*Christel took an issue of her favorite magazine and  redecorated it with her favorite things, complete
with a table of contents to make her own magazine about all the things she loves.
*One student has volumes and volumes of those black speckled notebooks with lined paper.  She has them a
ll on a shelf: volume 3, volume 15, on and on.  The consistency of book form en masse is quite a sight.
*Mary keeps a dream journal, Carol works in two books:  her night book- with black pages and
those images more suitable for the dark, and her day book- those images and ideas more easily shown in the light.
*Kim keeps a Punk Rock  journal of the posters of all the concerts she goes to and then covers everything in packing tape
*Amy used a large Atlas to house her visions- the title was All Roads Lead to the Center. 
*Sri found a very large art table book on Buddhism at a local library sale to tell her story
by going boldly into a book that others might hesitate to work in. 
*What about CD plastic covers glued together, a scroll, all your junk mail sewn together, wow!
 it’s really endless how many book forms we can come up with...

Your book is an extension of YOU.  Pick it up.  How does it feel?  Put your hands around it, touch the pages- it must feel right - like an old friend, or a new one you instantly fall in love with.  Will it be leather bound-do you imagine your story to be an Out of Africa or an Indiana Jones Discovery Book?  Should you alter Grandma’s old cookbook, or even your own baby book?  Should it be brand new, pristine, a clean slate to begin your journey fresh?  Only you can decide.

Developing a Relationship with the Self
The Extreme Visual Journal allows us  to develop a relationship with the self through the development of  the relationship with our books. So it really doesn’t matter what form the book takes or what kind of paper it is made with or how thick or how thin.  It is important that you choose the book that seems to choose you, for whatever reason.  And then learn to work within that divine framework, and  persevere in solving the problems that arise.  Your book is asking something
of you. And the problems it sets up for you, or the problems you have while working in it, are actually important
steps you need to take to get to know yourself better.

The Extreme Visual Journal is a metaphor for self. By combining journal writing with artwork, we are simultaneously accessing both  the left and right hemispheres of our brain for deeper introspection. By encouraging discourse between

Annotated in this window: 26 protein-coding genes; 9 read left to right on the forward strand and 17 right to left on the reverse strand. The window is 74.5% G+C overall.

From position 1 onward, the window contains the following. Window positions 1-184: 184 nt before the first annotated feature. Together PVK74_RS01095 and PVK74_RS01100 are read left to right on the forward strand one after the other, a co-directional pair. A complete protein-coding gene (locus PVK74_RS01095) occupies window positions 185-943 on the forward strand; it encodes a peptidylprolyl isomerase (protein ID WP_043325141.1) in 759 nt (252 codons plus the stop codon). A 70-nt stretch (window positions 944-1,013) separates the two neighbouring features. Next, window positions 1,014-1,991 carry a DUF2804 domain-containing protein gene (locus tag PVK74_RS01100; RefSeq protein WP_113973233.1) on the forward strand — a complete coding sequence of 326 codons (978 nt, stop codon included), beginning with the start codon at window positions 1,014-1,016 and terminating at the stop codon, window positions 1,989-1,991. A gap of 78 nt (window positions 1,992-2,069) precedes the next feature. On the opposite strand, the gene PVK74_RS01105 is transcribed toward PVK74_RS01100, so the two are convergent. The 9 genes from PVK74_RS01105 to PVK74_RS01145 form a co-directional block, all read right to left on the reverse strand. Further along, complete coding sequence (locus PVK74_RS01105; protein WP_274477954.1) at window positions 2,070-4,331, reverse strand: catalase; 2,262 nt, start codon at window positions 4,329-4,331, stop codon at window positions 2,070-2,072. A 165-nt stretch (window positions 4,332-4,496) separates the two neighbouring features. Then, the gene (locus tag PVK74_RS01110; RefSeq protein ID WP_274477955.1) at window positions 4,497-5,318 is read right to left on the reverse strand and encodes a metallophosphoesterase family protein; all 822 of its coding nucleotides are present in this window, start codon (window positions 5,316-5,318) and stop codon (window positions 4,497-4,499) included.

our intellectual self and our ancient, animal or visual self, we are creating a dialogue between our conscious self and the unconscious, shadow, psyche, or soul, whatever term or label you relate to.  When they meet on the page, and begin to talk about their worlds, a unique thing occurs: the medicine or salve for transformation  presents itself. Working in this compassionate way is where we find the healing. In the safety of our pages, nothing is to be rejected.  The Extreme Visual Journal makes space for all our beauty and beast. And there, shining up at us from the light of the page, we welcome and forgive all aspects of the self to encourage harmony.

 Books, historically, have been sacred.  So it is by working in an intimate manner with a book that we develop a preciousness of self. There is a ritualistic aspect to opening  and closing a book: opening a book says I am here, I am ready to receive, and takes us into the world of unknowns where all sense of time disappears.  Closing the book says I am ready to return to the known world.

 

Extreme Visual Journaling is active meditation:  A Spiritual Quest
Protect your journals from those who would harm its vision.

 
Jule’s Journal Rules:
    
1.  Date everything including year.
 2. Don’t tear anything out -otherwise you are responding to your critic- bad art- not good enough and that kind
of attitude does not create safety for the self we are trying to welcome.  Our journal is like a dream- it has symbols
for us to decode.  Give your image some time and then have a dialogue with it- such as why are you so uncomfortable
in it- you can even ask it why it’s ugly.  And then you can always paint over it.  An Extreme Visual Journal is
more concerned with gathering information- not creating great art or writing something profound- save that for your
 artist books. And you will be surprised at what happens when you aren’t even trying.
 3.  I like to sign everything and give it a title- that kind of sums it all up for me and creates closure.

Welcome, to the Revolution

 

check out my New Online Extreme Journaling Workshops! 
at
www.extremejournalism.ning.com

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All content copyright Me and Pete Productions, 2017